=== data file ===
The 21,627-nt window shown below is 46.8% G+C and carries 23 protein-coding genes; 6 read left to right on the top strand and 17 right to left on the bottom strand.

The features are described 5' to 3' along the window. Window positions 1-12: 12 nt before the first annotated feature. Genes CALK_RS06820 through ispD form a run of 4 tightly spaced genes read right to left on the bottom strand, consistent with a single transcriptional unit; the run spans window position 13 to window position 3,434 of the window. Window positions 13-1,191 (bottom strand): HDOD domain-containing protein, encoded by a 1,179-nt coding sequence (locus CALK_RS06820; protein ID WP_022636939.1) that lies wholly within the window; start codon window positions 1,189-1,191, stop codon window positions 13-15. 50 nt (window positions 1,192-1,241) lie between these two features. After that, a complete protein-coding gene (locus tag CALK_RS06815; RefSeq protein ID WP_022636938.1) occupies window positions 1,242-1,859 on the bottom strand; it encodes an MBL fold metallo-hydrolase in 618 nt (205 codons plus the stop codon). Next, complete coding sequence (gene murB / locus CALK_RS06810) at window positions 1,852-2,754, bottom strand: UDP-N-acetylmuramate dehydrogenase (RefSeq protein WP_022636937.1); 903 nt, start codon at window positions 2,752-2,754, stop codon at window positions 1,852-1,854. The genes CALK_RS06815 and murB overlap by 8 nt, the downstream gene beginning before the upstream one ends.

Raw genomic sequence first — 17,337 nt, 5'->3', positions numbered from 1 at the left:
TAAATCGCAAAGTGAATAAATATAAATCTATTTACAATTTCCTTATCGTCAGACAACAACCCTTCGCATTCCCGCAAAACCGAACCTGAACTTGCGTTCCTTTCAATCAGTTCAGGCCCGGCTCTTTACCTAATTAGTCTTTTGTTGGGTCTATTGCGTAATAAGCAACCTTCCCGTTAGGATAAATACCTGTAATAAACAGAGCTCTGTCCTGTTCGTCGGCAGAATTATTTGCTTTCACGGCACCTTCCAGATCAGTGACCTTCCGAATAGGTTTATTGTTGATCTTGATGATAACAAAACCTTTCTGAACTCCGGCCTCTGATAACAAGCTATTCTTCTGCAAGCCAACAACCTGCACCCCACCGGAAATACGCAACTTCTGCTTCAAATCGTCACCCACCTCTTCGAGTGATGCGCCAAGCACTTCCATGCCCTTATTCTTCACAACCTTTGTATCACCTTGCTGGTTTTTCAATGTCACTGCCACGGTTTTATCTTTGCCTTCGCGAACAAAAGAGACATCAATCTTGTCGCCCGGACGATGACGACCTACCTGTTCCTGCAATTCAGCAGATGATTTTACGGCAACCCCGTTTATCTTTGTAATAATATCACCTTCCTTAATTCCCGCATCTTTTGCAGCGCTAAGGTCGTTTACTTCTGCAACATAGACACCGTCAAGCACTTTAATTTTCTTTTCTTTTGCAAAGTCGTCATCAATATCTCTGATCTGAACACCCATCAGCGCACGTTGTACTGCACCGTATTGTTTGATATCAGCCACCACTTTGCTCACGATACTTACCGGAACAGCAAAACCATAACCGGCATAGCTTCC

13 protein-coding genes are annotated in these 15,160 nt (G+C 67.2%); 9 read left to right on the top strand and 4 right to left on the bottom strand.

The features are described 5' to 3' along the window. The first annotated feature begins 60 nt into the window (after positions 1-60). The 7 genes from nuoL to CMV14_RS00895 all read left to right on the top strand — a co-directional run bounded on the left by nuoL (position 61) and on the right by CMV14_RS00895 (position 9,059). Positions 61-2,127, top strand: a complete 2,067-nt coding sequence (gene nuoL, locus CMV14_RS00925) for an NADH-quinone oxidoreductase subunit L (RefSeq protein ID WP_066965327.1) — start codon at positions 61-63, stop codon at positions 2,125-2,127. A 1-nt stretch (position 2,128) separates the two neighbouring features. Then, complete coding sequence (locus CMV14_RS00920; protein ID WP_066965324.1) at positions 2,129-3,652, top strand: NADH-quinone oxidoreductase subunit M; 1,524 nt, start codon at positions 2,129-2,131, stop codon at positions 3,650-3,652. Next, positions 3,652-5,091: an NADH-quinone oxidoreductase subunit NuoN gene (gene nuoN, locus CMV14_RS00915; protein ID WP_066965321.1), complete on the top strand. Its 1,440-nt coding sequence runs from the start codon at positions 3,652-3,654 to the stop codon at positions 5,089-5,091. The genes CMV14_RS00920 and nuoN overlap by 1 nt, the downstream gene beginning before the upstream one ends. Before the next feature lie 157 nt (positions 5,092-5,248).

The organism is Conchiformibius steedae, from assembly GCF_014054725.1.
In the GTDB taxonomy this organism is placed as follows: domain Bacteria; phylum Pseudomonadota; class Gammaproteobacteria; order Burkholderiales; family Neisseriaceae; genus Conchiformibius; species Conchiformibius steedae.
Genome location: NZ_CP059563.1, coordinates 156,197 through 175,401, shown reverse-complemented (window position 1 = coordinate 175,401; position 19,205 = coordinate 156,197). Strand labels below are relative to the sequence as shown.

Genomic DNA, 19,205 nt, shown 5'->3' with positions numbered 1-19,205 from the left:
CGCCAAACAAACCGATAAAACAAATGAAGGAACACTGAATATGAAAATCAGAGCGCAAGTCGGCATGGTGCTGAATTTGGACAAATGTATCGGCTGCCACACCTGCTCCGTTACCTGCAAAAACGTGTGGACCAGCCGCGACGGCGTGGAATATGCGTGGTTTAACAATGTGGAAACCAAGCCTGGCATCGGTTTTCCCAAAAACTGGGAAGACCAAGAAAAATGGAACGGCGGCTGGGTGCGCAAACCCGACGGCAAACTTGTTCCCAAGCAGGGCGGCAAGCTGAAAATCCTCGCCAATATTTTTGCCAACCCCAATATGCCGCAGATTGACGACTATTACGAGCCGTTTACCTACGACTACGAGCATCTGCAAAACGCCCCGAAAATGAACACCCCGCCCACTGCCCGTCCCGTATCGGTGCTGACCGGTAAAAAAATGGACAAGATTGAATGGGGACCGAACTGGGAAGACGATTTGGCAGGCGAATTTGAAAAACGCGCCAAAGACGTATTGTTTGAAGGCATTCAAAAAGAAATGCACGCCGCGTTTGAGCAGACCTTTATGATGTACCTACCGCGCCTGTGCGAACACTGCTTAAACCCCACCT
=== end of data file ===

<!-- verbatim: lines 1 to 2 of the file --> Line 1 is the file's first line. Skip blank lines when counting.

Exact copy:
The 21,627-nt window shown below is 46.8% G+C and carries 23 protein-coding genes; 6 read left to right on the top strand and 17 right to left on the bottom strand.

The features are described 5' to 3' along the window. Window positions 1-12: 12 nt before the first annotated feature. Genes CALK_RS06820 through ispD form a run of 4 tightly spaced genes read right to left on the bottom strand, consistent with a single transcriptional unit; the run spans window position 13 to window position 3,434 of the window. Window positions 13-1,191 (bottom strand): HDOD domain-containing protein, encoded by a 1,179-nt coding sequence (locus CALK_RS06820; protein ID WP_022636939.1) that lies wholly within the window; start codon window positions 1,189-1,191, stop codon window positions 13-15. 50 nt (window positions 1,192-1,241) lie between these two features. After that, a complete protein-coding gene (locus tag CALK_RS06815; RefSeq protein ID WP_022636938.1) occupies window positions 1,242-1,859 on the bottom strand; it encodes an MBL fold metallo-hydrolase in 618 nt (205 codons plus the stop codon). Next, complete coding sequence (gene murB / locus CALK_RS06810) at window positions 1,852-2,754, bottom strand: UDP-N-acetylmuramate dehydrogenase (RefSeq protein WP_022636937.1); 903 nt, start codon at window positions 2,752-2,754, stop codon at window positions 1,852-1,854. The genes CALK_RS06815 and murB overlap by 8 nt, the downstream gene beginning before the upstream one ends.